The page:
At a glance.
- Catalans targeted with Pegasus spyware.
- OldGremlin targets Russian organizations.
- Emotet activity.
Catalans targeted with Pegasus spyware.
Researchers at the University of Toronto's Citizen Lab have found that at least 63 individuals associated with Catalonia were targeted with NSO Group's Pegasus spyware, while four other individuals were hit by Candiru spyware. The researchers don't make a definitive attribution, but they suspect the Spanish government is behind the activity:
"The hacking covers a spectrum of civil society in Catalonia, from academics and activists to non-governmental organisations (NGOs). Catalonia’s government and elected officials were also extensively targeted, from the highest levels of Catalan government to Members of the European Parliament, legislators, and their staff and family members. We do not conclusively attribute the targeting to a specific government, but extensive circumstantial evidence points to the Spanish government."
Citizen Lab notes that Pegasus used a zero-click exploit against a previously undisclosed vulnerability affecting iOS versions before 13.2:
OldGremlin targets Russian organizations.
Group-IB has observed a Russophone ransomware gang dubbed "OldGremlin" that's targeting organizations in Russia. The group uses spearphishing themed around current events to gain access to their victims' networks:
"After the first attacks, it became clear that OldGremlin prepares their phishing emails with great care and monitors the news agenda closely. Their choices for email subjects included remote work during the pandemic, protests in Belarus, and an interview request from a known financial journalist working for a Russian media outlet, called RBC.
"Another OldGremlin hallmark is that the group conducts multi-stage targeted attacks using sophisticated tactics and techniques. For example, they did not send their TinyCryptor ransomware directly by email; instead they first obtained remote access to the victim's machine. The latter was used as a springboard to conduct reconnaissance, collect data, and then move laterally across the organization's network."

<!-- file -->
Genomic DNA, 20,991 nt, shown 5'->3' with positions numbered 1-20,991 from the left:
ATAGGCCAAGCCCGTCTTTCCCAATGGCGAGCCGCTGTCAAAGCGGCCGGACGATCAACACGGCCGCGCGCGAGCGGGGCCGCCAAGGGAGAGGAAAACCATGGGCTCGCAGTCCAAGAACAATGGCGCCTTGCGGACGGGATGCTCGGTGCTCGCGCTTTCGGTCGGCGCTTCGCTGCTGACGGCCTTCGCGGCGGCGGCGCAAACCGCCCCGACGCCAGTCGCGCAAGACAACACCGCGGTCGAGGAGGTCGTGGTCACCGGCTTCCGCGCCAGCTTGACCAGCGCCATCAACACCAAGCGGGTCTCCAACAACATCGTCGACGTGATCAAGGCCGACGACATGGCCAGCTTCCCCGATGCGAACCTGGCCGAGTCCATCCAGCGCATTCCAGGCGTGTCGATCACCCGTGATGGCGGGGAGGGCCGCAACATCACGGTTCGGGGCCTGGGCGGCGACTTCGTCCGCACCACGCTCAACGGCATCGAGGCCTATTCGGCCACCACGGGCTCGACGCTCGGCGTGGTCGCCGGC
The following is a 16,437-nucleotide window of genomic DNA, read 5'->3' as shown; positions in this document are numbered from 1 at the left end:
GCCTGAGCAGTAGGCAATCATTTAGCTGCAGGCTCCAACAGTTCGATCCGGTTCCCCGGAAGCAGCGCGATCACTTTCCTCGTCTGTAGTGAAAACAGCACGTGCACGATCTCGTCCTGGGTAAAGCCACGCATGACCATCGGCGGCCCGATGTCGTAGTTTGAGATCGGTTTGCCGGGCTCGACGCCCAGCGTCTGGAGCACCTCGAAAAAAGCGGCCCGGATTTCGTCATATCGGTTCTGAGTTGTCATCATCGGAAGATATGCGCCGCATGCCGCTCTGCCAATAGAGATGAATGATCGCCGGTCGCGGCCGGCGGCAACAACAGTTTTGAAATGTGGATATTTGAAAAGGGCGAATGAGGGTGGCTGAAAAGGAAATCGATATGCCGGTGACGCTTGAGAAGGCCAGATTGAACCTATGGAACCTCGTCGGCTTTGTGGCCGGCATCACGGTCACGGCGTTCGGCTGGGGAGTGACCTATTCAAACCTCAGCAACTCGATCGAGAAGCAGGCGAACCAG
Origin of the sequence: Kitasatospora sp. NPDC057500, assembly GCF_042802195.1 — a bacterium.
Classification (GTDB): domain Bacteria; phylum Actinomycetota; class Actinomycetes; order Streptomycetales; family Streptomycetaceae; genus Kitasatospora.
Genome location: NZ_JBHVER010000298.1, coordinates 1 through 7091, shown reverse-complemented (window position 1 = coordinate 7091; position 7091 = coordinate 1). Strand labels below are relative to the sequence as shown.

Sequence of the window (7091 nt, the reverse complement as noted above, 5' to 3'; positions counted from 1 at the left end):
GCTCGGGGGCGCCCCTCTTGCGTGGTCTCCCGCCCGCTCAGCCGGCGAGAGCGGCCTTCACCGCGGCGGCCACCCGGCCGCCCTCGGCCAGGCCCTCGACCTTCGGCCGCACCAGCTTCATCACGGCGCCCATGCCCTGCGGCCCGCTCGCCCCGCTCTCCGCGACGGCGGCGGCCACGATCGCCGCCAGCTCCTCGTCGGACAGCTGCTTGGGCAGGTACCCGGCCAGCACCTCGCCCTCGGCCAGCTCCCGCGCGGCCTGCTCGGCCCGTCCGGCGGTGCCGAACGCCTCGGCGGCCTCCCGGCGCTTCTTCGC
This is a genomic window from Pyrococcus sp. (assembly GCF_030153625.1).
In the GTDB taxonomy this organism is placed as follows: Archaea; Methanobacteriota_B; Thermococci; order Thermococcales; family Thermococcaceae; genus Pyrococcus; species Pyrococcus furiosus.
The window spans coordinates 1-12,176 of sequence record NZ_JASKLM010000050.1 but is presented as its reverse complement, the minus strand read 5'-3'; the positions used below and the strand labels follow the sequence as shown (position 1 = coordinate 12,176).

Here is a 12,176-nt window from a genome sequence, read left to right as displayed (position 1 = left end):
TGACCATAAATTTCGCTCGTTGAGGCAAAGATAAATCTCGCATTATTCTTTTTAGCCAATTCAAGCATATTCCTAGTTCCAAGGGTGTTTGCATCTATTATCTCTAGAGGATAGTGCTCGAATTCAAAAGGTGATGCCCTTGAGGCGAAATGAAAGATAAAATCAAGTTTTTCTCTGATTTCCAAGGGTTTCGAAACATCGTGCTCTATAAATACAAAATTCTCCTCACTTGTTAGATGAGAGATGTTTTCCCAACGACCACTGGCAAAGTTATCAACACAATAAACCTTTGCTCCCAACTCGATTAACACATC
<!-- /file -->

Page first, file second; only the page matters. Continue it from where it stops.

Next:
Kaspersky describes recent phishing campaigns delivering the Emotet banking Trojan. The researchers found that the malware can now download sixteen additional modules:
"The current set of modules is capable of performing a large set of malicious actions: stealing e-mails, passwords and login data from various sources; sending spam. All these modules, except those for Thunderbird, in one form or another, have been used before by Emotet. However, there are still modules that we have not been able to obtain yet. In addition, our telemetry shows significant growth in the number of attacked users in March."
Check Point has found that Emotet is still the most widely distributed strain of malware, "impacting 10% of organizations worldwide, double that of February." Emotet's numbers were recently bolstered by widespread, Easter-themed phishing campaigns.